The Tigard youth who helped designate a state fossil last year works with real anthropologists
by: Barbara Sherman, IN HIS ELEMENT — MacKenzie Smith, wearing all the proper gear — boots, long pants, gloves, hairnet and hat — to protect a Woodburn archeological site, takes a break from the hot sun last week.

WOODBURN - Picture the northern Willamette Valley around 12,000 years ago - lumbering through a verdant paradise of grassy plains were 'megafauna,' including mammoths, mastodons, giant sloths, beavers and bison, one-toed horses and muskrats. Giant predator birds with 14-foot wingspans dominated the skies.

Early humanoids also lived in the area until, between 12,310 and 12,200 years ago, a huge flood filled the valley with water 400 feet high. Within 100 years, humanoids and animals returned to the area, but at least in the Woodburn area, none lasted beyond the Pleistocene (Ice Age) era, which ended approximately 10,000 years ago.

Fast forward to the present day at the Mammoth Park Archaeological Project in Woodburn, where a dig has been underway for the past 10 years.

Last week, MacKenzie Smith, who was a fifth-grader at Templeton Elementary School in the spring of 2005 when he worked with legislators to pass House Joint Resolution 3 designating the metasequoia as the state fossil, joined archeologists at the documented paleontological site to help uncover a treasure trove of materials.

MacKenzie is now 12 and a seventh-grader at Twality Middle School, and continuing his interest in fossils, he also is the youngest member of the North America Research Group that studies paleontology.

Several NARG members, including MacKenzie and his mom Tami, visited the Woodburn site July 15, and MacKenzie and Tami were invited back last week to participate in the dig. Dr. Alice Stenger, research director for the Institute of Archeological Studies, is in charge of the site.

Anthropologist Lyle Hubbard is one of several volunteers at the site who spends time every summer uncovering new bits of bones, seeds and nuts, plant roots, mammal hair, flaked and ground stone tools, wood and bone tools and more.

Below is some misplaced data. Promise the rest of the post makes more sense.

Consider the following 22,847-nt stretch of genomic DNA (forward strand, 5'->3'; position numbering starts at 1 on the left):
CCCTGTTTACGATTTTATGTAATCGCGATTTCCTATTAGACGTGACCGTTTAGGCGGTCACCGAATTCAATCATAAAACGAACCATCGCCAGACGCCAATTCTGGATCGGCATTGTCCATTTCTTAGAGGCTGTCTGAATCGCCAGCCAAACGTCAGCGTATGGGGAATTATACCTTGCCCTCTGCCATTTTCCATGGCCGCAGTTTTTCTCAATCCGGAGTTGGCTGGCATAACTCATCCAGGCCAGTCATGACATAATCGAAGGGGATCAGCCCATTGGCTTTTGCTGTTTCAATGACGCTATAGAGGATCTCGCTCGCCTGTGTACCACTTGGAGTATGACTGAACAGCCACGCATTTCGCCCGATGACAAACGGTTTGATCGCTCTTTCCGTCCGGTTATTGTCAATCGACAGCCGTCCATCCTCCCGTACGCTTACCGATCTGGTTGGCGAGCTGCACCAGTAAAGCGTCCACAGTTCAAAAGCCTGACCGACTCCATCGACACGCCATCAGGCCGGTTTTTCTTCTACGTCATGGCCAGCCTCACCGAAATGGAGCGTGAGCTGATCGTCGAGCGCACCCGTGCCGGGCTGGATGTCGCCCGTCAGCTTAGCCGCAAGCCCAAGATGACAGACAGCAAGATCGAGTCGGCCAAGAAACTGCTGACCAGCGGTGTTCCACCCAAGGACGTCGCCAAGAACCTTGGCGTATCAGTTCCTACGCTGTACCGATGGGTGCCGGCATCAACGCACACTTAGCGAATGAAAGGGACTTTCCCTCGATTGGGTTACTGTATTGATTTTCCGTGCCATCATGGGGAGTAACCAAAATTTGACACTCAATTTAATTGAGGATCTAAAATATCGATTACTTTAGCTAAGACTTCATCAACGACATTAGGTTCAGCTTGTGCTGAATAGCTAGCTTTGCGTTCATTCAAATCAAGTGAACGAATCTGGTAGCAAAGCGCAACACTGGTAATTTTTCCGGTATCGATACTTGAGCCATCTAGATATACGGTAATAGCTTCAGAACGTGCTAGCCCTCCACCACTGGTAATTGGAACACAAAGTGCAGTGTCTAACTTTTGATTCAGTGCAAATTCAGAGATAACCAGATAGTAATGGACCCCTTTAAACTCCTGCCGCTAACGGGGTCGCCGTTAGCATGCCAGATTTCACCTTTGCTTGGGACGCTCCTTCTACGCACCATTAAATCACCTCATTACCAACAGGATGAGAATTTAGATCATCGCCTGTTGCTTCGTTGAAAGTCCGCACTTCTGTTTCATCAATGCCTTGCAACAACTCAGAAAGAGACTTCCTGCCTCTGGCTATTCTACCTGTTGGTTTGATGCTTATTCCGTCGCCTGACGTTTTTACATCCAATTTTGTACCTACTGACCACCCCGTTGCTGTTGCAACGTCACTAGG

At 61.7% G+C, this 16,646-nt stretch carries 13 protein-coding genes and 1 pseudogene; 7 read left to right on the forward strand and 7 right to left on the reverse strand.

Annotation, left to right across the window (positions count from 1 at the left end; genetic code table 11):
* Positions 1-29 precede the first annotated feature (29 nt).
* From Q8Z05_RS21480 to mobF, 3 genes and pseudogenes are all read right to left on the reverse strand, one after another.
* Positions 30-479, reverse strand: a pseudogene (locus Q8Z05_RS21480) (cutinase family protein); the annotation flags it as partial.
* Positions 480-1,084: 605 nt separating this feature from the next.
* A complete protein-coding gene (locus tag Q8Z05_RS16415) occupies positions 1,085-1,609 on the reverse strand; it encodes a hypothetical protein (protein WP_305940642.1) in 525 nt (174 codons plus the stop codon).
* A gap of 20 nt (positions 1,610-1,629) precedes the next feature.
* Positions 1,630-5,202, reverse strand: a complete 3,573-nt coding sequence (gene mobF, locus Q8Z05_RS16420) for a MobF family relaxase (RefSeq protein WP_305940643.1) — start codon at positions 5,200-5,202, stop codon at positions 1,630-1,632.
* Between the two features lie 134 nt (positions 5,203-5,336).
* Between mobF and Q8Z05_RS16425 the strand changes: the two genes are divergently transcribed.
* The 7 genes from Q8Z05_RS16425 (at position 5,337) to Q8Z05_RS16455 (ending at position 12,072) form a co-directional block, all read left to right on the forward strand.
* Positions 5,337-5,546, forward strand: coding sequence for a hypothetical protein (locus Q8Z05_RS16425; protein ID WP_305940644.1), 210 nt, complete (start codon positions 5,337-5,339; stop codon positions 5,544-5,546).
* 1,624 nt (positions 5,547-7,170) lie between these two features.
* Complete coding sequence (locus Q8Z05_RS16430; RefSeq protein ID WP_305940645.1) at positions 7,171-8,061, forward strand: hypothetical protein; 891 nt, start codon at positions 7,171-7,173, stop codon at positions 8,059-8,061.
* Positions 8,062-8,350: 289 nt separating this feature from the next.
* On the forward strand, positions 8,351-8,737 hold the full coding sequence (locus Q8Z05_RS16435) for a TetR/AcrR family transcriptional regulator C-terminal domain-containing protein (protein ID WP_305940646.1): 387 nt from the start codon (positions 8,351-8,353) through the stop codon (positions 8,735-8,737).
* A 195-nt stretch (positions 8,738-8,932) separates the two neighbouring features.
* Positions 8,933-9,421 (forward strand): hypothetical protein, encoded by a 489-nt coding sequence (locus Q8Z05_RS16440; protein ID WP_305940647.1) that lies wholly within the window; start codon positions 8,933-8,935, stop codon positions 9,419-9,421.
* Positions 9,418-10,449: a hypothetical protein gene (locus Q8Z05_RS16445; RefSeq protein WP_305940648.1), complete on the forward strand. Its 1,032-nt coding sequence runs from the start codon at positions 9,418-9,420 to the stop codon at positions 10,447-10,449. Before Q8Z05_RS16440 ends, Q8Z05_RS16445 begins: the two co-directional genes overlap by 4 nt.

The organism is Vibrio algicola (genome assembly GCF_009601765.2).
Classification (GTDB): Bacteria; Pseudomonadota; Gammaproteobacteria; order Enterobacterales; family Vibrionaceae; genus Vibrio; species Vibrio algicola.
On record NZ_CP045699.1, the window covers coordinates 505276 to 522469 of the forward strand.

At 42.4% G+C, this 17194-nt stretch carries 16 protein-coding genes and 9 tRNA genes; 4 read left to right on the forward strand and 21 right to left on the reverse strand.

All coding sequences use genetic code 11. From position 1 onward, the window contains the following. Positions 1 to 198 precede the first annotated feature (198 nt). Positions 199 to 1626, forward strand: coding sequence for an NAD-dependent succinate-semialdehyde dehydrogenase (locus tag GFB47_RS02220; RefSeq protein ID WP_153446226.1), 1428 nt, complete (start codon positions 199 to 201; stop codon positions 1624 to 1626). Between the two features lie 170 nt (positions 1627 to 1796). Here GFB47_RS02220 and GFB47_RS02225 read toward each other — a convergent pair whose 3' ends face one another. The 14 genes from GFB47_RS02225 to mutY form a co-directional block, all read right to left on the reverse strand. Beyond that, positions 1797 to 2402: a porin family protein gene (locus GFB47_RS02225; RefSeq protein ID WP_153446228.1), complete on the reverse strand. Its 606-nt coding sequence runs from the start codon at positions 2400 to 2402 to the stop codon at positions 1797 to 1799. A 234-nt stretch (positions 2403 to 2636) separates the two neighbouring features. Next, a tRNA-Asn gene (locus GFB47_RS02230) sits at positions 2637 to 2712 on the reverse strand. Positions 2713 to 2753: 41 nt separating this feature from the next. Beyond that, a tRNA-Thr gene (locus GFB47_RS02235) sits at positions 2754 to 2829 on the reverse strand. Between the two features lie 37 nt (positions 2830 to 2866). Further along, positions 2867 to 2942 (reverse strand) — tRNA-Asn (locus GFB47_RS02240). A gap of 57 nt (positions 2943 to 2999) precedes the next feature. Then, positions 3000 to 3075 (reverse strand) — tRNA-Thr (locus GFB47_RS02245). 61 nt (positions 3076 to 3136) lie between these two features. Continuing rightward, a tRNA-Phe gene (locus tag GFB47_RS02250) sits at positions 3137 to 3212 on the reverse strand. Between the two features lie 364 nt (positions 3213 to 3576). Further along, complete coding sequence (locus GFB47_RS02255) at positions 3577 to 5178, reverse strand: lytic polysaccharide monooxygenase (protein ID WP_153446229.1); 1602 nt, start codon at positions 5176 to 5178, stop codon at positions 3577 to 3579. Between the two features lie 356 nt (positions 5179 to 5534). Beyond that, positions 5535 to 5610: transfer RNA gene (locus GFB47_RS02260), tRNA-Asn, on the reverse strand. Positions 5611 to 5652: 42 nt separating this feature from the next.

'Once in a while, someone finds a bone, and everyone gets excited,' Hubbard said. 'Everything that comes up is wet. Someone dug up a piece of bone yesterday, and we watched cracks form as it dried. We do DNA analysis on bones plus the dirt around them.'

Because the environment in which the dig is taking place is anaerobic (without oxygen), colors are preserved, such as the iridescent green and gold on the backs of beetles.

'We found cut marks on a bison's ribs and found flakes or chips from a stone tool, maybe jasper - something that makes your ears perk up,' Hubbard said.

Working side by side with the professionals, MacKenzie found enough specimens to impress even the experienced archeologists.

'Right away quick, he finds something,' said Marty Rosenson, another volunteer who has taught archeology at Chemeketa Community College.

'Today I found a small bone and a beetle,' MacKenzie said last week after his second morning at the site.

Luckily, MacKenzie could fit the dig into his busy schedule. He helped at the Hatfield Marine Science Center's Paleo Fest in February and has been on the Tigard-Tualatin Swim Team for four years, qualifying in several events for the state tournament that will take place this weekend.

After that, he will be busy preparing for NARG's Northwest Fossil Fest, which is set for Saturday, Aug. 5, from 10 a.m. to 4 p.m. at the Rice Northwest Museum of Rocks and Minerals, 26385 N.W. Groveland Drive, in Hillsboro.

The event includes many fun fossil-related activities for kids. Admission, which includes museum entry, is $5 for adults, $4.50 for seniors and $3.50 for students. Kids under age 6 can enter free.

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